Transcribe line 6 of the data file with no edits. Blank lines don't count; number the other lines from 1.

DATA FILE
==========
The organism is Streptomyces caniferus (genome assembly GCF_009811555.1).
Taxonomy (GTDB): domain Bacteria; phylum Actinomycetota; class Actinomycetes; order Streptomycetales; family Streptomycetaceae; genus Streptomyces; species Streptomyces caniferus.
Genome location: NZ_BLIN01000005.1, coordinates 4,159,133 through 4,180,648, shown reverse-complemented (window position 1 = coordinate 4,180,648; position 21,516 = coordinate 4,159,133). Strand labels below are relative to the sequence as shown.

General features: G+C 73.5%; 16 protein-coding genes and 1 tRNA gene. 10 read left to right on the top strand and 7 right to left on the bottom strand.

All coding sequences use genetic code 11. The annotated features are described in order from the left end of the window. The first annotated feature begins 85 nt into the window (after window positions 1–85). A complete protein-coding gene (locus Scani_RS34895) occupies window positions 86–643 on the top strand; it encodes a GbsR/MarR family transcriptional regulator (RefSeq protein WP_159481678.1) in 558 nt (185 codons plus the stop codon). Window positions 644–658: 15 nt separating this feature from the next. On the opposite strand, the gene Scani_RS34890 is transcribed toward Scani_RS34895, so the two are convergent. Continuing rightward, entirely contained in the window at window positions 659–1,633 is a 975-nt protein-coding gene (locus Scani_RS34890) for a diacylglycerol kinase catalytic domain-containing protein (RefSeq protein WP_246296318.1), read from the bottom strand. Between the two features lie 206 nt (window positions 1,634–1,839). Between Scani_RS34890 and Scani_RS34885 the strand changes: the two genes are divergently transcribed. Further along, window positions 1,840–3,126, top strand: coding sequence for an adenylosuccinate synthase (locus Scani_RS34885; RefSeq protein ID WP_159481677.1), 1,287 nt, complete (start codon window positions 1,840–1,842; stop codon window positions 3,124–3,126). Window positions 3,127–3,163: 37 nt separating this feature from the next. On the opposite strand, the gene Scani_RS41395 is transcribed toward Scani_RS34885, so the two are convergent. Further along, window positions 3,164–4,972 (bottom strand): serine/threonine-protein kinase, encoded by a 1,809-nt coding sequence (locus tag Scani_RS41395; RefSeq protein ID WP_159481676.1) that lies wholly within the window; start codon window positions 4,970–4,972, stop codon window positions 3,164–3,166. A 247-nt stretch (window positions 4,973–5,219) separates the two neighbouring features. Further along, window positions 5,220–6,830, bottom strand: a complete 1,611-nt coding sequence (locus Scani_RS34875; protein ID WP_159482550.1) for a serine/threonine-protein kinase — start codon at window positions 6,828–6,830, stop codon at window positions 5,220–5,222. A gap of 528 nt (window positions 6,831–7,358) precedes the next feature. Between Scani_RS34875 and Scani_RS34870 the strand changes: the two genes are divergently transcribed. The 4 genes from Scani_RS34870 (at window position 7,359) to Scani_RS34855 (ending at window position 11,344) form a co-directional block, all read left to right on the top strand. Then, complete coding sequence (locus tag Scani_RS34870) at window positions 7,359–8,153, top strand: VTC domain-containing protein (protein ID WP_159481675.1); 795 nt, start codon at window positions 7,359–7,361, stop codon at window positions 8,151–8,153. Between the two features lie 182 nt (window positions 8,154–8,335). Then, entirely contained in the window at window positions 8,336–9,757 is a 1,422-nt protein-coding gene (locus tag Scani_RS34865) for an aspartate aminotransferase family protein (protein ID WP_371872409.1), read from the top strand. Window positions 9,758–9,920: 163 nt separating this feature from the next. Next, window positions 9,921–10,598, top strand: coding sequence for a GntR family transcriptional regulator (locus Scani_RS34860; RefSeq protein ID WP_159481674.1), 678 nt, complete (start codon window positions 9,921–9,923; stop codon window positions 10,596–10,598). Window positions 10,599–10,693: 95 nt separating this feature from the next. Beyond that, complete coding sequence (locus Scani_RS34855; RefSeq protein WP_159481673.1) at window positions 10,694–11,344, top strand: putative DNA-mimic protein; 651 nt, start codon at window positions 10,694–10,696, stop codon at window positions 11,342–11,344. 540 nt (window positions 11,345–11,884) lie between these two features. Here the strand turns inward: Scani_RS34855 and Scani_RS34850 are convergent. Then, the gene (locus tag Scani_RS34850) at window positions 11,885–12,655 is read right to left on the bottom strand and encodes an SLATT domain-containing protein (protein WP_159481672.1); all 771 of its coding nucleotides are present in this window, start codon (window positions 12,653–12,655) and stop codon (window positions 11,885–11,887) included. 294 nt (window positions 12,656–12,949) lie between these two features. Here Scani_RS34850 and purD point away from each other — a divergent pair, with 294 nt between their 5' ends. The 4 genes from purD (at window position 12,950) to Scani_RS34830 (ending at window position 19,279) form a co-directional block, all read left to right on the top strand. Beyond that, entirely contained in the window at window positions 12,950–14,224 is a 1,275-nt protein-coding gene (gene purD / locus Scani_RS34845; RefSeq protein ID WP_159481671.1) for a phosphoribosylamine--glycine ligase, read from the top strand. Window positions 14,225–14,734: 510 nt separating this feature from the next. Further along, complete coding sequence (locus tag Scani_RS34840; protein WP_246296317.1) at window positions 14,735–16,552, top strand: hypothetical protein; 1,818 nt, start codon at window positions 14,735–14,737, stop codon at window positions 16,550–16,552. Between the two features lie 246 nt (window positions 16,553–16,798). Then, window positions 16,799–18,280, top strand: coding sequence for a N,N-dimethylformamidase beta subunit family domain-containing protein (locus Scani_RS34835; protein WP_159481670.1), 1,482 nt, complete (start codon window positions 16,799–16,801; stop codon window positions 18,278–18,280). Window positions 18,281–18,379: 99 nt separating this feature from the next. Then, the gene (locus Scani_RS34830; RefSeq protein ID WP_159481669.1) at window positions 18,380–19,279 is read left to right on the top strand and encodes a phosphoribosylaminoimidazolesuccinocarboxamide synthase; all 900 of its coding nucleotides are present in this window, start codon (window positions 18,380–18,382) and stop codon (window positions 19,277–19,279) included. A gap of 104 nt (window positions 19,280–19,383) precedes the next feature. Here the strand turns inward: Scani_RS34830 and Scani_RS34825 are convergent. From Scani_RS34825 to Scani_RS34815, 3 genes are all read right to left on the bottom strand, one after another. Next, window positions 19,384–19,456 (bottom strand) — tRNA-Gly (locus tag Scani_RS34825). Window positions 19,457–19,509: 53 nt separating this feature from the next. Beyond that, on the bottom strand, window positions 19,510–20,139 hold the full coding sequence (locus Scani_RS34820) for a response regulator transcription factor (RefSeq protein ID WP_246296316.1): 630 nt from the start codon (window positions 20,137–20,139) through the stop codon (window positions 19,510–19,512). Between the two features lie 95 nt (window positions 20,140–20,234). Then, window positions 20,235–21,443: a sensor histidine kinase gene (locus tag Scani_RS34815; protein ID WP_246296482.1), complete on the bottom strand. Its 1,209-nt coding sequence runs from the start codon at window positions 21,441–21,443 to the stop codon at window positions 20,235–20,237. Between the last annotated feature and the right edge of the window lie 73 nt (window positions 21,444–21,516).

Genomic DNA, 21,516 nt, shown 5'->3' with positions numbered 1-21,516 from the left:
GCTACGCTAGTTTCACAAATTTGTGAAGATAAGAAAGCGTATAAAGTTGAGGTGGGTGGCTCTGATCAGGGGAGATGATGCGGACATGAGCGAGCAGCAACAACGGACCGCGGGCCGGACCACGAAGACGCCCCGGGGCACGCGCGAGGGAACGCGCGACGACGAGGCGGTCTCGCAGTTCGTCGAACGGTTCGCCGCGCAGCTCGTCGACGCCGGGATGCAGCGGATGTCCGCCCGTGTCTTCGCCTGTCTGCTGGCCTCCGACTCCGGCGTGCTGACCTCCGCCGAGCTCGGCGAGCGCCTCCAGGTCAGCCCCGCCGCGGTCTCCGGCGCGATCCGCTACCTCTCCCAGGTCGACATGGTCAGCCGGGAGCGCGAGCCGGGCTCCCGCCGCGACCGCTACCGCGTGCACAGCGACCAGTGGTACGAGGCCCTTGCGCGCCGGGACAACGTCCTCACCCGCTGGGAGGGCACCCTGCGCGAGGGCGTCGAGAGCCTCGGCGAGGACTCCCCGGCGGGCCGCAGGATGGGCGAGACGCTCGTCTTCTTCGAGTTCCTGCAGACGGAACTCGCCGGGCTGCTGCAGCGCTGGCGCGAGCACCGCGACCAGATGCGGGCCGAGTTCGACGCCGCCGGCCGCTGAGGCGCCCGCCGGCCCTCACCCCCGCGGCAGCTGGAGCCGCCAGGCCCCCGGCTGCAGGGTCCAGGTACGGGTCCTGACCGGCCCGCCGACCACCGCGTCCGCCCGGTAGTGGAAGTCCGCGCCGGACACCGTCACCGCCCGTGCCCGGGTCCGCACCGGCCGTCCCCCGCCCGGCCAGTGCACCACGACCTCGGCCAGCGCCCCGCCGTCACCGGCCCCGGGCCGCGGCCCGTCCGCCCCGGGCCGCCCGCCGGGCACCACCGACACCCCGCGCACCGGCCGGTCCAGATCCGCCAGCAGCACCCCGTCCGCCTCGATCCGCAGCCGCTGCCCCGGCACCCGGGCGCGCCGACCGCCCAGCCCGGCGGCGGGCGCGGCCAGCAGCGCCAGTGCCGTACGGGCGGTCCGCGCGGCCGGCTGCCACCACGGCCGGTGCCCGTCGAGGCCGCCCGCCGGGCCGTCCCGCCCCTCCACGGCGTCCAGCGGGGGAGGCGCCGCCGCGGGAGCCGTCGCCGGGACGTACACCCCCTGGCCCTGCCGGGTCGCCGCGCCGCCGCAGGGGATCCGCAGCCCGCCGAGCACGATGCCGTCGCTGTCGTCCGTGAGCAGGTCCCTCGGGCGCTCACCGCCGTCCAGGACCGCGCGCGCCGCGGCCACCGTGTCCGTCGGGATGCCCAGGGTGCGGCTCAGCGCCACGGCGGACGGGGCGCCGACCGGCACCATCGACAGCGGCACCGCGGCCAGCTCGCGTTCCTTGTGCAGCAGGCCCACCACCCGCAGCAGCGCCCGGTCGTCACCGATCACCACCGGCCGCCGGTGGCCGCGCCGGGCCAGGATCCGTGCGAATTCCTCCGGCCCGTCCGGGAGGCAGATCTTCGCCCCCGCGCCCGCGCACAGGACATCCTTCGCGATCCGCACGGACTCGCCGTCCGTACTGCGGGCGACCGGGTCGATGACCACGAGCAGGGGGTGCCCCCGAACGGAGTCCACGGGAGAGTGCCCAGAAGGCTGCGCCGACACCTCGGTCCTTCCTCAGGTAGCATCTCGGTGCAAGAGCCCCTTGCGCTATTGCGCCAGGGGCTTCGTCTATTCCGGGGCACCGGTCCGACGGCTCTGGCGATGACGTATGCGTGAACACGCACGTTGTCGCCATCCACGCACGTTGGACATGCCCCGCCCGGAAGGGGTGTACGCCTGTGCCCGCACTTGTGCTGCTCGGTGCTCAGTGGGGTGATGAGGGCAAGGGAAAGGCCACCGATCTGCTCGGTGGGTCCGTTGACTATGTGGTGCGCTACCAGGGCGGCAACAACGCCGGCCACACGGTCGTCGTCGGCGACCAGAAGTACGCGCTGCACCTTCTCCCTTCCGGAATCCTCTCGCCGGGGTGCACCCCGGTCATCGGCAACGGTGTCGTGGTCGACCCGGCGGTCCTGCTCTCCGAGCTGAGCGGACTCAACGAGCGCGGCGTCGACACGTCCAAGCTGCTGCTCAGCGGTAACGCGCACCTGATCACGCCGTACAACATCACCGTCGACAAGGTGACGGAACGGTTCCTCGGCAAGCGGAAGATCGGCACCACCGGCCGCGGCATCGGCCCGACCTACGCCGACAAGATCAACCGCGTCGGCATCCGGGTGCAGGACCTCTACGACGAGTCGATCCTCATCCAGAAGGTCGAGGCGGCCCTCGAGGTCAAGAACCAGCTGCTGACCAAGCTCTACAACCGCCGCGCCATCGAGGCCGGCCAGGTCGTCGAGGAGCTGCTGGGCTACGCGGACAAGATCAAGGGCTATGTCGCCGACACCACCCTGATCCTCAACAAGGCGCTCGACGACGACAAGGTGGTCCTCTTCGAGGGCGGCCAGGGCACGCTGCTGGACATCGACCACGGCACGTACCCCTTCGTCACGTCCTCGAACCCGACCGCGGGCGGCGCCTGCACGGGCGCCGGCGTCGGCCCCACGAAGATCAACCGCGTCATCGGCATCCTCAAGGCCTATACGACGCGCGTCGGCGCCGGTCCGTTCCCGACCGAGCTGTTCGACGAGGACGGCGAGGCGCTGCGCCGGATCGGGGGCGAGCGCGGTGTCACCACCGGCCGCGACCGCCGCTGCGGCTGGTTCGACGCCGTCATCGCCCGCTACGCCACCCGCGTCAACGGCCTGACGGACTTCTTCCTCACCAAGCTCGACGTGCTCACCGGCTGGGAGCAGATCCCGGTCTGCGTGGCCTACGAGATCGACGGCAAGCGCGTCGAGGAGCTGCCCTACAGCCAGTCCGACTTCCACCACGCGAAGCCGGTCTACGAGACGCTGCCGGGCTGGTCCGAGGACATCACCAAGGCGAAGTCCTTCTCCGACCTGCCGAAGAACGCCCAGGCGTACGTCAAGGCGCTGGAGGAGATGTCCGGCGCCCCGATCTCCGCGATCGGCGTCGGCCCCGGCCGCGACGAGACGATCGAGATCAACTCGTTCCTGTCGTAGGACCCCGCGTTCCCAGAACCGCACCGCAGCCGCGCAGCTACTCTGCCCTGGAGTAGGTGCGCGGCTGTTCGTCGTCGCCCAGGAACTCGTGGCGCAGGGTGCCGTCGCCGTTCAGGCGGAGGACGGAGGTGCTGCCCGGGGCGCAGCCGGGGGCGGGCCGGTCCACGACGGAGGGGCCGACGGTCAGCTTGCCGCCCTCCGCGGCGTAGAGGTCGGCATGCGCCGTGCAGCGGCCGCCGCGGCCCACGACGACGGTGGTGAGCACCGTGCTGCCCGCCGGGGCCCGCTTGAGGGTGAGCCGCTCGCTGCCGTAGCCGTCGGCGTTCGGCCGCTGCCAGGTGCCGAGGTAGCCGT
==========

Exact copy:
Genomic DNA, 21,516 nt, shown 5'->3' with positions numbered 1-21,516 from the left: